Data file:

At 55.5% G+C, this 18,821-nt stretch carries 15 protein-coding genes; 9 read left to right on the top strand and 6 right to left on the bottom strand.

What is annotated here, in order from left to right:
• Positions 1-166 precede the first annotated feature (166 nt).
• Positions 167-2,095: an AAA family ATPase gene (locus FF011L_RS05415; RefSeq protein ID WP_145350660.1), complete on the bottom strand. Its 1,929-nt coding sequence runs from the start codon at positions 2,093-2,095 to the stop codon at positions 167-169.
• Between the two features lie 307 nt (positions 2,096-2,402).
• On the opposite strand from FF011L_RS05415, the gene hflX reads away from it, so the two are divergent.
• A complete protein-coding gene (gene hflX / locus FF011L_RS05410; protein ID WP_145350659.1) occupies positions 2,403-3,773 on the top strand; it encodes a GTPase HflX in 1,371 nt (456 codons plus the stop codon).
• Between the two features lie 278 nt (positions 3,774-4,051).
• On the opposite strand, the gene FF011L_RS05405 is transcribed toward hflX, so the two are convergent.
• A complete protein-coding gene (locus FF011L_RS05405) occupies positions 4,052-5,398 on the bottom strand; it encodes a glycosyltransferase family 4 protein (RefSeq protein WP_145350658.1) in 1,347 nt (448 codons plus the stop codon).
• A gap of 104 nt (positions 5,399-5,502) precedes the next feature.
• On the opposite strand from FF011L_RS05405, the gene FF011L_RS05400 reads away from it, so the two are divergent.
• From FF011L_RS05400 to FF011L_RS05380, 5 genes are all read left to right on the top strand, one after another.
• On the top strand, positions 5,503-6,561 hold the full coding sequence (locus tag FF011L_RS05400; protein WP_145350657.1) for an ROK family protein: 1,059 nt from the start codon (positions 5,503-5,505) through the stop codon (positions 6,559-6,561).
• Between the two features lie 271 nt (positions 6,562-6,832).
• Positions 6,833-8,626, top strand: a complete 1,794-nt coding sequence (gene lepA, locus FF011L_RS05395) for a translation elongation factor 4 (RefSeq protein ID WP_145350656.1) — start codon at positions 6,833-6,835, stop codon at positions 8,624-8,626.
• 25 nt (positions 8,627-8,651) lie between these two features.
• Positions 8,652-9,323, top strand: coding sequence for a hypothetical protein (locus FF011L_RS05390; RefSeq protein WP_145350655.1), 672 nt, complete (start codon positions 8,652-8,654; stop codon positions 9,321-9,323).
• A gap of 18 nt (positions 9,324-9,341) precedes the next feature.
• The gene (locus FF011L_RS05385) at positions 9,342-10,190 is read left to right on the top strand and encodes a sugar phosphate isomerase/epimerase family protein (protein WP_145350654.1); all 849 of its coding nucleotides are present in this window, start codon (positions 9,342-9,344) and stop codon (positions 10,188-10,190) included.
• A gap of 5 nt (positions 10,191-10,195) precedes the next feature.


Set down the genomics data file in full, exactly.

At 55.5% G+C, this 18,821-nt stretch carries 15 protein-coding genes; 9 read left to right on the top strand and 6 right to left on the bottom strand.

What is annotated here, in order from left to right:
• Positions 1-166 precede the first annotated feature (166 nt).
• Positions 167-2,095: an AAA family ATPase gene (locus FF011L_RS05415; RefSeq protein ID WP_145350660.1), complete on the bottom strand. Its 1,929-nt coding sequence runs from the start codon at positions 2,093-2,095 to the stop codon at positions 167-169.
• Between the two features lie 307 nt (positions 2,096-2,402).
• On the opposite strand from FF011L_RS05415, the gene hflX reads away from it, so the two are divergent.
• A complete protein-coding gene (gene hflX / locus FF011L_RS05410; protein ID WP_145350659.1) occupies positions 2,403-3,773 on the top strand; it encodes a GTPase HflX in 1,371 nt (456 codons plus the stop codon).
• Between the two features lie 278 nt (positions 3,774-4,051).
• On the opposite strand, the gene FF011L_RS05405 is transcribed toward hflX, so the two are convergent.
• A complete protein-coding gene (locus FF011L_RS05405) occupies positions 4,052-5,398 on the bottom strand; it encodes a glycosyltransferase family 4 protein (RefSeq protein WP_145350658.1) in 1,347 nt (448 codons plus the stop codon).
• A gap of 104 nt (positions 5,399-5,502) precedes the next feature.
• On the opposite strand from FF011L_RS05405, the gene FF011L_RS05400 reads away from it, so the two are divergent.
• From FF011L_RS05400 to FF011L_RS05380, 5 genes are all read left to right on the top strand, one after another.
• On the top strand, positions 5,503-6,561 hold the full coding sequence (locus tag FF011L_RS05400; protein WP_145350657.1) for an ROK family protein: 1,059 nt from the start codon (positions 5,503-5,505) through the stop codon (positions 6,559-6,561).
• Between the two features lie 271 nt (positions 6,562-6,832).
• Positions 6,833-8,626, top strand: a complete 1,794-nt coding sequence (gene lepA, locus FF011L_RS05395) for a translation elongation factor 4 (RefSeq protein ID WP_145350656.1) — start codon at positions 6,833-6,835, stop codon at positions 8,624-8,626.
• 25 nt (positions 8,627-8,651) lie between these two features.
• Positions 8,652-9,323, top strand: coding sequence for a hypothetical protein (locus FF011L_RS05390; RefSeq protein WP_145350655.1), 672 nt, complete (start codon positions 8,652-8,654; stop codon positions 9,321-9,323).
• A gap of 18 nt (positions 9,324-9,341) precedes the next feature.
• The gene (locus FF011L_RS05385) at positions 9,342-10,190 is read left to right on the top strand and encodes a sugar phosphate isomerase/epimerase family protein (protein WP_145350654.1); all 849 of its coding nucleotides are present in this window, start codon (positions 9,342-9,344) and stop codon (positions 10,188-10,190) included.
• A gap of 5 nt (positions 10,191-10,195) precedes the next feature.